The tutor wanted us to define "reflections", think about what is a good "reflection" and what is a bad "reflection". She then give comments about our answers, telling us what "reflections" entails.
She then went on to have us read an article title "reflective thinking" and have us split into groups to summarize the 4 criterions of reflective thinking.
She keep challenging us for our thoughts when the various groups present their summaries.
Just before the break, 2 groups presented. She ask for final opinion, I told her I am having cognitive dissonance, because reflective thinking is about thinking, not reflections. While reflection is a subset of thinking, I think there should be distinction.
She then mentioned that the author says there are 4 types of thinking: just being conscious, imaginative and the final stage- believing. She did not really answer my question, but I am fine with it. I am not about to agrue with her over semantics.
During the break, I returned early. She strike a conversation and I explained my understanding of "reflections". It should be introspective, about personal actualization and not analysis, ramifications and experimentations. It should be about awakening of the self, enlightenment if u like, with the emotional part playing an important role. There is no "educated" or "uneducated" decision based on experience but just whether we are are happy or disturbed over a decision, and that trigger of emotions is dependent on the filter built up over many experiences, called "conscience" I told her there is a difference between reflective thinking, which is what the article is about, and thinking reflections, which is what the course should be about.
Credit to her, she is really open-minded, and ask me to put the boards certain key words like "conscience", etc and said she would like to bring the discussion to the class. I became uncomfortable, but followed her instructions.
When the class returned, she told the class that I had a different perspective and ask for the class comments. There is silence. She asked me why I felt I could not agree with the 2 model, and somewhat implied what is wrong with a "robust" way of thinking as reflection? I said "analysis, verification, experiments" give u intelligence but reflections gave u wisdom.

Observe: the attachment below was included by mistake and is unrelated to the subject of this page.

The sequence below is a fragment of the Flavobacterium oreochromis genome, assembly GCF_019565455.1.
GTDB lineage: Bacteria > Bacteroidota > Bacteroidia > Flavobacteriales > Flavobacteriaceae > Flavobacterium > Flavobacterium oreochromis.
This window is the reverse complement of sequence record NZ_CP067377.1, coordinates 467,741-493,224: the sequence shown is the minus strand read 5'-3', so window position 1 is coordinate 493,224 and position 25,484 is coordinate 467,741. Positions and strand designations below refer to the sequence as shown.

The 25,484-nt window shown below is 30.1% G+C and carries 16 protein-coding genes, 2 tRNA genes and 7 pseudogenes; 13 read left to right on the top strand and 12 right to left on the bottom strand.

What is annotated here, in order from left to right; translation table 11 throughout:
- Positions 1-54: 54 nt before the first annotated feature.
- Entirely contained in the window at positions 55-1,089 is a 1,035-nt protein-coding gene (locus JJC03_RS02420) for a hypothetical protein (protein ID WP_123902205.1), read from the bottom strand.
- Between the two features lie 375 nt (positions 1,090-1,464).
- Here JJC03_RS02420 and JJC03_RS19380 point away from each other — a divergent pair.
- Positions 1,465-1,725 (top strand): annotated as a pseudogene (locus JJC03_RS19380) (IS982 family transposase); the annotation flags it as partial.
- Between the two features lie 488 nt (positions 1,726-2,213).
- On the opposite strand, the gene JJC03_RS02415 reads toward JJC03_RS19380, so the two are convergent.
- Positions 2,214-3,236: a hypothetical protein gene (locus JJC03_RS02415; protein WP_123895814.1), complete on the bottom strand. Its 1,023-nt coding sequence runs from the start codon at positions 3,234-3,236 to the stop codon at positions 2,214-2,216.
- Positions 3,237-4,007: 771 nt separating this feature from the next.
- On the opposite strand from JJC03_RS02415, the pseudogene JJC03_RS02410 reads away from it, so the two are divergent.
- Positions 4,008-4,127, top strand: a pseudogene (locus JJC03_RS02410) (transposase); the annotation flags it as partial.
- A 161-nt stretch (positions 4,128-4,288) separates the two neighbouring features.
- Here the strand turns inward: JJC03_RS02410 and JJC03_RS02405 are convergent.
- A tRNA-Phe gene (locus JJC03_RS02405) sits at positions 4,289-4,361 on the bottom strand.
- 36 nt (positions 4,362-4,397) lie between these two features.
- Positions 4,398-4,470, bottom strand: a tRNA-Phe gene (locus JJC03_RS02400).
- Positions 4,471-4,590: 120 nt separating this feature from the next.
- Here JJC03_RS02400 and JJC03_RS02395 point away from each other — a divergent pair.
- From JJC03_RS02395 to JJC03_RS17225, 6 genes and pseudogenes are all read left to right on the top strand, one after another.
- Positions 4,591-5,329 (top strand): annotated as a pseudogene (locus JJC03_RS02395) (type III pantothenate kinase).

I said the first model of making meaning of experiences is something I can identify with, but do not accept "educated" and "miseducated" decision. I said these 2 terms are "external validation" and has no place in "reflection", an horrible terrible person will not think of himself as horrible.
She said there are social norms. I said social norms are there but I need not buy them. I said external experiences are simple "stimulus" and the "filter" is just conscience, educated or not is up to external validation
I felt very uncomfortable as the debate is dragging long enough. Luckily she moved on the 3rd and 4th models.
The third model is thinking as a community. Having affirmation with and from the community. Someone then quote the example that my sharing is also the case in point, since we all learn from each other and I got affirmation. I kept silence. In my mind, I said, "I need no affirmation from the community, I believe in what I am thinking, I need not have the community agree with me either. I have reflected about this long enough and has beliefs that are not easily shaken. This is internalization through reflections and not easily shaken by different school of thoughts"
Anyway, before We left, the lecturer kindly ask us to think about whether or not, our different perspectives can be reconcile, she "hint" that it is possible since reflections is also part of thinking.
I wasn't too convinced. In my car, I thought. Chinese is also a subset of human. Humane Chinese and Chinese Human the same meh?
But nevermind. It's only when I so free now I can talk make chicken and think rubbish la. I need no followers, no in this area of academic discussion. It is just fun.